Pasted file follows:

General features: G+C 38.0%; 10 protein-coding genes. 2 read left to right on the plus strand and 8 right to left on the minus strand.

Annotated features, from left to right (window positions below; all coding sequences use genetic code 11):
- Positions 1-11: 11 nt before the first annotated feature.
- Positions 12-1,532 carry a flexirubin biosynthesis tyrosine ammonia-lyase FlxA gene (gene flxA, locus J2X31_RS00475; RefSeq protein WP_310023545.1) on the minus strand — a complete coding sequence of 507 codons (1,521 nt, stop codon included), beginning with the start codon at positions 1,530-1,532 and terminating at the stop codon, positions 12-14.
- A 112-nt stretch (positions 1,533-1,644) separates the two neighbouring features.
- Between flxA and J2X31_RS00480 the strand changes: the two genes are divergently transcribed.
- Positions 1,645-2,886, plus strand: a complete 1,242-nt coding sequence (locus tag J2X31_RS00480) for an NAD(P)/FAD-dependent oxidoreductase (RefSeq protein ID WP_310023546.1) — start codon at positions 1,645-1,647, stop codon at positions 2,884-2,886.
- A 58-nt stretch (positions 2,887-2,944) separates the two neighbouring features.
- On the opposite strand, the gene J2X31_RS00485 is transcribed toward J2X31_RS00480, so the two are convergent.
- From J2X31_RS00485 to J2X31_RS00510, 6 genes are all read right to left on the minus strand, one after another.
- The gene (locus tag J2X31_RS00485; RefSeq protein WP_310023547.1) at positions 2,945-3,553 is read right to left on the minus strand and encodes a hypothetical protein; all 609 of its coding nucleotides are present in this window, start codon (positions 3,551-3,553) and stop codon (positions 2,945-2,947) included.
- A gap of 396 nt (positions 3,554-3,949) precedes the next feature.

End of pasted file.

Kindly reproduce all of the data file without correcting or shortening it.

General features: G+C 38.0%; 10 protein-coding genes. 2 read left to right on the plus strand and 8 right to left on the minus strand.

Annotated features, from left to right (window positions below; all coding sequences use genetic code 11):
- Positions 1-11: 11 nt before the first annotated feature.
- Positions 12-1,532 carry a flexirubin biosynthesis tyrosine ammonia-lyase FlxA gene (gene flxA, locus J2X31_RS00475; RefSeq protein WP_310023545.1) on the minus strand — a complete coding sequence of 507 codons (1,521 nt, stop codon included), beginning with the start codon at positions 1,530-1,532 and terminating at the stop codon, positions 12-14.
- A 112-nt stretch (positions 1,533-1,644) separates the two neighbouring features.
- Between flxA and J2X31_RS00480 the strand changes: the two genes are divergently transcribed.
- Positions 1,645-2,886, plus strand: a complete 1,242-nt coding sequence (locus tag J2X31_RS00480) for an NAD(P)/FAD-dependent oxidoreductase (RefSeq protein ID WP_310023546.1) — start codon at positions 1,645-1,647, stop codon at positions 2,884-2,886.
- A 58-nt stretch (positions 2,887-2,944) separates the two neighbouring features.
- On the opposite strand, the gene J2X31_RS00485 is transcribed toward J2X31_RS00480, so the two are convergent.
- From J2X31_RS00485 to J2X31_RS00510, 6 genes are all read right to left on the minus strand, one after another.
- The gene (locus tag J2X31_RS00485; RefSeq protein WP_310023547.1) at positions 2,945-3,553 is read right to left on the minus strand and encodes a hypothetical protein; all 609 of its coding nucleotides are present in this window, start codon (positions 3,551-3,553) and stop codon (positions 2,945-2,947) included.
- A gap of 396 nt (positions 3,554-3,949) precedes the next feature.